Youth's Service to Others Cited

Kemo Fredericks, a sixth-grader at J.C. Nalle Elementary School, was awarded the Martin Luther King Jr. Peace Award Tuesday by the nonprofit agency So Others Might Eat.

It is the second year that the agency in Southeast, which provides services for the homeless and the elderly, presented an award in honor of the civil rights leader. The purpose, organizers said, is to honor a youth who reaches out to others in the community in the spirit of peace and justice.

Teachers who nominated Kemo said they were impressed with the young man, whose family suffered severe financial difficulties this year but who nevertheless organized a food collection drive at his school to help other families during the Christmas season. Kemo, 13, also is in charge of his school post office. Teachers say that when he notices someone doesn't get much mail, he writes them a letter to lift their spirits.

He also is the chaplain for his school's Student Advisory Council, helping to organize the other children and keeping order at council meetings, said his principal, Shirley Williams. "He is always giving of himself and stepping in to do whatever he can to make a situation work," she said. "He deals with his circumstance in a most admirable manner." Trinity College Honors Six Educators

Trinity College recently presented its annual President's Medal for Excellence in Teaching to six local educators, one of them posthumously. The award honors alumnae of the college in Northeast and professionals who work as partners in education there, according to Trinity President Patricia McGuire.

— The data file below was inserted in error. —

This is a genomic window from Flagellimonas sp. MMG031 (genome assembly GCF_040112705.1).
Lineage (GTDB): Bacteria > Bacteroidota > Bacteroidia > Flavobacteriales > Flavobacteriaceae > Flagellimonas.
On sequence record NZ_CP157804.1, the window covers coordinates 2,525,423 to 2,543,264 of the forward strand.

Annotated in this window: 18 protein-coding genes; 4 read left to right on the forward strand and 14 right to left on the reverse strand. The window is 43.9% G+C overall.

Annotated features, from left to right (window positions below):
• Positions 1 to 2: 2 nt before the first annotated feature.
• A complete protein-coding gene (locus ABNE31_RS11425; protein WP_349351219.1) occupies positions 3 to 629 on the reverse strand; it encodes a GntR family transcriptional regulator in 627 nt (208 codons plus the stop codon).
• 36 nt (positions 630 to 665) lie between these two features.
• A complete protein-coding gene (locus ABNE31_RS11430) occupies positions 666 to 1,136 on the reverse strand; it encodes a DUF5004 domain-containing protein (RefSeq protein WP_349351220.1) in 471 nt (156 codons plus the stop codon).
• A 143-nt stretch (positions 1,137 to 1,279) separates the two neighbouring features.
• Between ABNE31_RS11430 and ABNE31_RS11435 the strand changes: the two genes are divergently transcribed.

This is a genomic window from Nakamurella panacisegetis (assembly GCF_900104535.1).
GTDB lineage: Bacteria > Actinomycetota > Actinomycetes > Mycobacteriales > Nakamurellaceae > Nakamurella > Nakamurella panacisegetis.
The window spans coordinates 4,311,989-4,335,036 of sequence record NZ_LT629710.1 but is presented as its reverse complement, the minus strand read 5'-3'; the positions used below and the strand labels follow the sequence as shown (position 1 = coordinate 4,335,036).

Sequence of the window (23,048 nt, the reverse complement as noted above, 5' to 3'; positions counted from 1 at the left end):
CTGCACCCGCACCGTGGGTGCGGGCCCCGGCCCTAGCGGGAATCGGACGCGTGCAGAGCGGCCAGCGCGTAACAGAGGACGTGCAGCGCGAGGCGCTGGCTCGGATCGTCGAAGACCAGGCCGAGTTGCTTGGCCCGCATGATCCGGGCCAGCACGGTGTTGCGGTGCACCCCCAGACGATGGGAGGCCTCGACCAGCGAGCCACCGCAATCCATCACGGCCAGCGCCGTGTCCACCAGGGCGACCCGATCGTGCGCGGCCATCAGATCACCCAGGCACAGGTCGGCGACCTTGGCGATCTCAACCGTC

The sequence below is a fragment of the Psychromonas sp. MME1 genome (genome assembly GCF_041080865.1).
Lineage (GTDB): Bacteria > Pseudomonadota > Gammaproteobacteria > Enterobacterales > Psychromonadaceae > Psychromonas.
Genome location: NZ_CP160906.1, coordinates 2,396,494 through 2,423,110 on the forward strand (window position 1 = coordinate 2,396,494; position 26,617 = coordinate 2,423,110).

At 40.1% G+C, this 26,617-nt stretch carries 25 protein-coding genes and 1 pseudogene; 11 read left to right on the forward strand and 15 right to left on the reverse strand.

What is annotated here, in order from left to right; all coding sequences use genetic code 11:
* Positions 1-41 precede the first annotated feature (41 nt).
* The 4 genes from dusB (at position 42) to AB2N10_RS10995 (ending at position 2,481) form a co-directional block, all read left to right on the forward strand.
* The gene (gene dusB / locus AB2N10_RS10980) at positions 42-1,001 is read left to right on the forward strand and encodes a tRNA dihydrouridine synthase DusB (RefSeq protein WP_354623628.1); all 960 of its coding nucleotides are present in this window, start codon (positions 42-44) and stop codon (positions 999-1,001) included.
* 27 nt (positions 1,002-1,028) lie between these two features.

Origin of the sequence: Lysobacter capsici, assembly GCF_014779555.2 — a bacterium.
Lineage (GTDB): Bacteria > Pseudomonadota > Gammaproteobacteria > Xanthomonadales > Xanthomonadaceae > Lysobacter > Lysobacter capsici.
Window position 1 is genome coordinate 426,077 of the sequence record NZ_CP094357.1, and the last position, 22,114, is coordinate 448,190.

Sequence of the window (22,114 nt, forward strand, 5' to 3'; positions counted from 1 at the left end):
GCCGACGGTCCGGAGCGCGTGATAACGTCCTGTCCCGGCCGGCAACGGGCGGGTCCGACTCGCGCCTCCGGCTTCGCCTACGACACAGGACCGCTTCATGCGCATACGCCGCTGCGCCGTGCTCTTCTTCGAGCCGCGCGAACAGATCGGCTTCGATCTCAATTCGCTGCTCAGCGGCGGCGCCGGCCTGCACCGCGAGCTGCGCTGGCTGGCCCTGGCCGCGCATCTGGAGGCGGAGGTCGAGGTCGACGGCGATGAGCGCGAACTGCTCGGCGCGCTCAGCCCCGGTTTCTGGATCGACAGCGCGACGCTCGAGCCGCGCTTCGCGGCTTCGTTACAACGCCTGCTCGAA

Among those honored was Sister Jane Blizzard, a 1964 Trinity graduate, who joined the math department at Archbishop Carroll High School in 1989 after teaching at several other local schools, including Holy Trinity Grade School on N Street NW and the Academy of Notre Dame on K Street NW.

Also honored was Christine Easterling, who teaches in the graduate education program at Trinity and is also head of the Coolidge High School Teaching Professions program, which offers special training to students who want to be teachers; Sister Mary Berchmans Hannan, a 1956 Trinity graduate, who is president and former head mistress of Georgetown Visitation Preparatory School; Judith Fornilli Pauley, a 1958 graduate of Trinity, who teaches science and chemistry at the Connelly School of the Holy Child in Potomac; and Brenda Richards, principal of Shaed Elementary School in Northeast, who taught for years at Taft Junior High School and who also teaches workshops in the Trinity College graduate program.

The late Ann Cook Coluzzi, an English and humanities teacher at the Duke Ellington School for the Arts who died of cancer last July, also was honored. A 1953 graduate of Trinity College, she had received a coveted grant from the National Endowment for the Humanities last March to underwrite a special humanities education program.